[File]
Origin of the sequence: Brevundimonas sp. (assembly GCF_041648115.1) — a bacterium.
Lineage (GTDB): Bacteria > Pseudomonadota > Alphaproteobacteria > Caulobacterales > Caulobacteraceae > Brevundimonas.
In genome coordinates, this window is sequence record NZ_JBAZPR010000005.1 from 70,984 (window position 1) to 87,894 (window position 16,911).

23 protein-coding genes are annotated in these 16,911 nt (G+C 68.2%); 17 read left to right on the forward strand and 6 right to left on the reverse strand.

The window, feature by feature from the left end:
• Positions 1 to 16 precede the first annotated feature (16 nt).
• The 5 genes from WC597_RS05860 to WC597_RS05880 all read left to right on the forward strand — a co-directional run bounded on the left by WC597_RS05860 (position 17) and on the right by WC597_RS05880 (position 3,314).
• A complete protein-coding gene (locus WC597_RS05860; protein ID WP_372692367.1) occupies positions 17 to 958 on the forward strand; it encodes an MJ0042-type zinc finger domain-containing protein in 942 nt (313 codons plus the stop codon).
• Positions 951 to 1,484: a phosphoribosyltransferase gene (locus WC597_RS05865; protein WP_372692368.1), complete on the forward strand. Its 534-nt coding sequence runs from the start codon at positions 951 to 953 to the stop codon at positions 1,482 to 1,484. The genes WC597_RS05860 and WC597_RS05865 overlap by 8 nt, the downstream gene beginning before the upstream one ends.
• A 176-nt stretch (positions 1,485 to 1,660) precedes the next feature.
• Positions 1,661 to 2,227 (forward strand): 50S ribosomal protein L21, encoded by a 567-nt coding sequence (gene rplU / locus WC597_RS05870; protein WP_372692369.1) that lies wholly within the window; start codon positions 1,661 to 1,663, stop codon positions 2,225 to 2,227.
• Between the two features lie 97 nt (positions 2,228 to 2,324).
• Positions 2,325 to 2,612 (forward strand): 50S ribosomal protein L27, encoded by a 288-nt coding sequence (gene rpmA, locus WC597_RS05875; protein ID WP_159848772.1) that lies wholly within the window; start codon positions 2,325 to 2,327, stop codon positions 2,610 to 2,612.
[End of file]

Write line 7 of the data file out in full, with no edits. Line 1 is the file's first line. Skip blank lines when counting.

• The 5 genes from WC597_RS05860 to WC597_RS05880 all read left to right on the forward strand — a co-directional run bounded on the left by WC597_RS05860 (position 17) and on the right by WC597_RS05880 (position 3,314).